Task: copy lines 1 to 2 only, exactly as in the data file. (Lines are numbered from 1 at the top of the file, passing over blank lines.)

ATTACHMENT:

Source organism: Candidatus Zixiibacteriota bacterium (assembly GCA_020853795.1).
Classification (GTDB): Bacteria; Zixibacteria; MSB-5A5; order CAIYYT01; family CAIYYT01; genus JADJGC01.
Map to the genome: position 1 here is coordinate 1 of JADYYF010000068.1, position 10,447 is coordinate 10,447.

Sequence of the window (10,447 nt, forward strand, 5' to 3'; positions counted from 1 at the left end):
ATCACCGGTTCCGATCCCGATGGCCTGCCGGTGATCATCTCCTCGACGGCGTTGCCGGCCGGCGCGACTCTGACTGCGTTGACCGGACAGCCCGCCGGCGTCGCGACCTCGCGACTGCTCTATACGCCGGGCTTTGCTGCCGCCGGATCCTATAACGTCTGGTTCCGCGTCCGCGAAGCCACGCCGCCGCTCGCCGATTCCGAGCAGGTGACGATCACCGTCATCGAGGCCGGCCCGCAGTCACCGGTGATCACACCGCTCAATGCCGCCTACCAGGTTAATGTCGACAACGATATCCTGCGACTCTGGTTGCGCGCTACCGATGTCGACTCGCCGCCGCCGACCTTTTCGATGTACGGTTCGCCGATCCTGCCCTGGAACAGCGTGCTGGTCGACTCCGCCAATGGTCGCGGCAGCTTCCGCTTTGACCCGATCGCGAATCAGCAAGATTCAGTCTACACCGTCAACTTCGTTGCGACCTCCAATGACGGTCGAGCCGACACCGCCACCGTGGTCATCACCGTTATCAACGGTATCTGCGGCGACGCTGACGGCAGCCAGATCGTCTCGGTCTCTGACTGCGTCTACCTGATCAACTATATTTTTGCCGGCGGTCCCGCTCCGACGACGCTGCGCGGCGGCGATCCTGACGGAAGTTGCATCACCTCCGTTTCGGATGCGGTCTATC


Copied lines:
Source organism: Candidatus Zixiibacteriota bacterium (assembly GCA_020853795.1).
Classification (GTDB): Bacteria; Zixibacteria; MSB-5A5; order CAIYYT01; family CAIYYT01; genus JADJGC01.